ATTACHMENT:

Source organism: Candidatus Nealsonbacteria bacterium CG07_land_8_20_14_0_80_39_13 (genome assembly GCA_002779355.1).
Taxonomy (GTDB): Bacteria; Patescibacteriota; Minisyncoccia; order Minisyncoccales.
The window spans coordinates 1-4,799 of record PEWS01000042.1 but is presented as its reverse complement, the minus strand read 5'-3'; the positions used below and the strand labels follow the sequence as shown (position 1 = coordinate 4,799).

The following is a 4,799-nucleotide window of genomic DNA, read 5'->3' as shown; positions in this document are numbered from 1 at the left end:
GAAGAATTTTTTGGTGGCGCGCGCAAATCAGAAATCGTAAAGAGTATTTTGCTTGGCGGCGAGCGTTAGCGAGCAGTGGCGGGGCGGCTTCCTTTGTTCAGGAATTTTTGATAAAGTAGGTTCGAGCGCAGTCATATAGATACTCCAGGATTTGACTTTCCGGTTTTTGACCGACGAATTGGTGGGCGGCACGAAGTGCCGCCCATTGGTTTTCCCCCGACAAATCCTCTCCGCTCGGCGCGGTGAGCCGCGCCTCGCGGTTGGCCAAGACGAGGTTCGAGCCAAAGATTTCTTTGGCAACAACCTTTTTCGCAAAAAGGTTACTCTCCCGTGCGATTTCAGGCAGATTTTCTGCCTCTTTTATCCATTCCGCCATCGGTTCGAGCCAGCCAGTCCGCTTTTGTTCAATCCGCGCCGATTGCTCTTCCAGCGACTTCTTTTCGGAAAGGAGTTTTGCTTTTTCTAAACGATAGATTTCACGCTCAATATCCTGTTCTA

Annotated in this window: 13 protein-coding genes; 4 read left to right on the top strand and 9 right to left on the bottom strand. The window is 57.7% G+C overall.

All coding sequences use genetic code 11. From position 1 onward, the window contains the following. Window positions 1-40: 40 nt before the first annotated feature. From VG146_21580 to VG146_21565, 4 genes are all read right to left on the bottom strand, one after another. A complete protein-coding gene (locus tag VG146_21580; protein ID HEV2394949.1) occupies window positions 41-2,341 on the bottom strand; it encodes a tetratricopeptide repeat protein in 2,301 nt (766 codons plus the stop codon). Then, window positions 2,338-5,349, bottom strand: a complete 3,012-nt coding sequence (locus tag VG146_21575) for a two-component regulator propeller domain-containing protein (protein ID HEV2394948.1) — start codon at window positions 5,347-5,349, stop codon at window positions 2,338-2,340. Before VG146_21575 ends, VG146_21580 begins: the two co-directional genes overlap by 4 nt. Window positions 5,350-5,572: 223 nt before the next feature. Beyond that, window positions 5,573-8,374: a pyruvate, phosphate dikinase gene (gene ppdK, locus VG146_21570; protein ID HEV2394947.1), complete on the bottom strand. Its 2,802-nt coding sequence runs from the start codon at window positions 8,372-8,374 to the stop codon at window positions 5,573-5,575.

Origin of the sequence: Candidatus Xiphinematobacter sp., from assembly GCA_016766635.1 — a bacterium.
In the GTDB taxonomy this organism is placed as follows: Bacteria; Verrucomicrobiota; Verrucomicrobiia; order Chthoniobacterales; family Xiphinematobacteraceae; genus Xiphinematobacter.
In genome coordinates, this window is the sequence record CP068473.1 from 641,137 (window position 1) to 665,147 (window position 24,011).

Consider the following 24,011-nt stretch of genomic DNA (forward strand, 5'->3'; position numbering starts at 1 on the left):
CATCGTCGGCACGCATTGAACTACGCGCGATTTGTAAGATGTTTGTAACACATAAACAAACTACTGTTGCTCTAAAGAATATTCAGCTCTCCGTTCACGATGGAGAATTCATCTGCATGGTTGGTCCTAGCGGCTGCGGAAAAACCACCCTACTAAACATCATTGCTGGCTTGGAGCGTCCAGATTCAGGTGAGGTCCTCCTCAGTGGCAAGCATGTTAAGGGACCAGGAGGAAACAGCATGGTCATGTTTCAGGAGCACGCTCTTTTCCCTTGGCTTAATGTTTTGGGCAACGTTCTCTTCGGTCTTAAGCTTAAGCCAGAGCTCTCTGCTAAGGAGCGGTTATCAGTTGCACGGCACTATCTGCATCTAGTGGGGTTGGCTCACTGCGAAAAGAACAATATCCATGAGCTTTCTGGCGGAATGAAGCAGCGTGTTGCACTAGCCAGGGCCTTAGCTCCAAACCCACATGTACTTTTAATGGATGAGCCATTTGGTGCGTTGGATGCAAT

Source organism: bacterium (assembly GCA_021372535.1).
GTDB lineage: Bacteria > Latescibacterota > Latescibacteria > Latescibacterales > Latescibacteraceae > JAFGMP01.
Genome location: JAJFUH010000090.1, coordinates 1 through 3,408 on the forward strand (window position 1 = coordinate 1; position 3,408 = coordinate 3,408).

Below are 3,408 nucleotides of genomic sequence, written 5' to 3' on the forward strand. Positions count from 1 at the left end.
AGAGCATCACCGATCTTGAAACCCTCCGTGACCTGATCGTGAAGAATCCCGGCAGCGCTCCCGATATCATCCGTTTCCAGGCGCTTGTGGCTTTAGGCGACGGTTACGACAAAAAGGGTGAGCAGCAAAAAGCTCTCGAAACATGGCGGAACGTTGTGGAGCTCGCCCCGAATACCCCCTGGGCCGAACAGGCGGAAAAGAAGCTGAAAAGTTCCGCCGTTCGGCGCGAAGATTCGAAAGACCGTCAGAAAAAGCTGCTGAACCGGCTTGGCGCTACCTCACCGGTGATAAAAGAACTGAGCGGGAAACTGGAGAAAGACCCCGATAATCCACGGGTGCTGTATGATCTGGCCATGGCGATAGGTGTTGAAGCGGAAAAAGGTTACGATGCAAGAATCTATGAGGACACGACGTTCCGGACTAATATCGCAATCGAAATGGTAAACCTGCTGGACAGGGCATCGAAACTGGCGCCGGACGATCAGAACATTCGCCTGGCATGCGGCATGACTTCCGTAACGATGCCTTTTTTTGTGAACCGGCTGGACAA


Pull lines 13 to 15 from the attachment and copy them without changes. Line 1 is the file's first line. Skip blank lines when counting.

Source organism: bacterium (assembly GCA_021372535.1).
GTDB lineage: Bacteria > Latescibacterota > Latescibacteria > Latescibacterales > Latescibacteraceae > JAFGMP01.
Genome location: JAJFUH010000090.1, coordinates 1 through 3,408 on the forward strand (window position 1 = coordinate 1; position 3,408 = coordinate 3,408).